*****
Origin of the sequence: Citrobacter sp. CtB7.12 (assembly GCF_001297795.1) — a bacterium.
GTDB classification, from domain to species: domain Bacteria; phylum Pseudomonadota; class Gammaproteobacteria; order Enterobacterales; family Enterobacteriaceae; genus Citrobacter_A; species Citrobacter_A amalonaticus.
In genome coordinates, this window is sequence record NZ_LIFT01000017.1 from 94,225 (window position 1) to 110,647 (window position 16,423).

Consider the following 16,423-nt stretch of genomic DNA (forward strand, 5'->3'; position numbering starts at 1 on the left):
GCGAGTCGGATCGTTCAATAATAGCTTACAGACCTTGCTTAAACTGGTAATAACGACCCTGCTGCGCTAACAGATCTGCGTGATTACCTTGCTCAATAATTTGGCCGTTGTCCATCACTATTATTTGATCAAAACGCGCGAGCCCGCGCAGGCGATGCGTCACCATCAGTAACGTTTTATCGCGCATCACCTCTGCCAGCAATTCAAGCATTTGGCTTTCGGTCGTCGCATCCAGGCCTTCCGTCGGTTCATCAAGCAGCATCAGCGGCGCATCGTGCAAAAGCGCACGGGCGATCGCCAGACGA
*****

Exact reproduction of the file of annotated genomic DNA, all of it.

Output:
Origin of the sequence: Citrobacter sp. CtB7.12 (assembly GCF_001297795.1) — a bacterium.
GTDB classification, from domain to species: domain Bacteria; phylum Pseudomonadota; class Gammaproteobacteria; order Enterobacterales; family Enterobacteriaceae; genus Citrobacter_A; species Citrobacter_A amalonaticus.
In genome coordinates, this window is sequence record NZ_LIFT01000017.1 from 94,225 (window position 1) to 110,647 (window position 16,423).

Consider the following 16,423-nt stretch of genomic DNA (forward strand, 5'->3'; position numbering starts at 1 on the left):
GCGAGTCGGATCGTTCAATAATAGCTTACAGACCTTGCTTAAACTGGTAATAACGACCCTGCTGCGCTAACAGATCTGCGTGATTACCTTGCTCAATAATTTGGCCGTTGTCCATCACTATTATTTGATCAAAACGCGCGAGCCCGCGCAGGCGATGCGTCACCATCAGTAACGTTTTATCGCGCATCACCTCTGCCAGCAATTCAAGCATTTGGCTTTCGGTCGTCGCATCCAGGCCTTCCGTCGGTTCATCAAGCAGCATCAGCGGCGCATCGTGCAAAAGCGCACGGGCGATCGCCAGACGA